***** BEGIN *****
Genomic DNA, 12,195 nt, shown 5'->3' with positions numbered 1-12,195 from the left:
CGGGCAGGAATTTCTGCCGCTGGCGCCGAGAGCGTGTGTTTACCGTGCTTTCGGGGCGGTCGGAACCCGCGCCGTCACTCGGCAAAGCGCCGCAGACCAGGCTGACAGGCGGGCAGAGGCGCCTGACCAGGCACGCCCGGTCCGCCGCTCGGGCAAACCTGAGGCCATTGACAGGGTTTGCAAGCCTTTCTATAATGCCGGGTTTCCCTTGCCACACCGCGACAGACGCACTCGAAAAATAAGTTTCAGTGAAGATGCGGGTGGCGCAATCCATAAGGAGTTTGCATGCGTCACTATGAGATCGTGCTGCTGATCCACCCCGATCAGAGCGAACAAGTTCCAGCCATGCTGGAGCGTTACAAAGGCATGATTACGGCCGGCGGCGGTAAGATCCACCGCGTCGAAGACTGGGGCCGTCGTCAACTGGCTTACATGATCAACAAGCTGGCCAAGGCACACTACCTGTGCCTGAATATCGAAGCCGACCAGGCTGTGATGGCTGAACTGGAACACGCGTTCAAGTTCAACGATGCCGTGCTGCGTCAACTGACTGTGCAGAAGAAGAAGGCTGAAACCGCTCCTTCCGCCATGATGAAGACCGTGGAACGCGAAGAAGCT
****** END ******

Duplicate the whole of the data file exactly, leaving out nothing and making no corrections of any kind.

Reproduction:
Genomic DNA, 12,195 nt, shown 5'->3' with positions numbered 1-12,195 from the left:
CGGGCAGGAATTTCTGCCGCTGGCGCCGAGAGCGTGTGTTTACCGTGCTTTCGGGGCGGTCGGAACCCGCGCCGTCACTCGGCAAAGCGCCGCAGACCAGGCTGACAGGCGGGCAGAGGCGCCTGACCAGGCACGCCCGGTCCGCCGCTCGGGCAAACCTGAGGCCATTGACAGGGTTTGCAAGCCTTTCTATAATGCCGGGTTTCCCTTGCCACACCGCGACAGACGCACTCGAAAAATAAGTTTCAGTGAAGATGCGGGTGGCGCAATCCATAAGGAGTTTGCATGCGTCACTATGAGATCGTGCTGCTGATCCACCCCGATCAGAGCGAACAAGTTCCAGCCATGCTGGAGCGTTACAAAGGCATGATTACGGCCGGCGGCGGTAAGATCCACCGCGTCGAAGACTGGGGCCGTCGTCAACTGGCTTACATGATCAACAAGCTGGCCAAGGCACACTACCTGTGCCTGAATATCGAAGCCGACCAGGCTGTGATGGCTGAACTGGAACACGCGTTCAAGTTCAACGATGCCGTGCTGCGTCAACTGACTGTGCAGAAGAAGAAGGCTGAAACCGCTCCTTCCGCCATGATGAAGACCGTGGAACGCGAAGAAGCT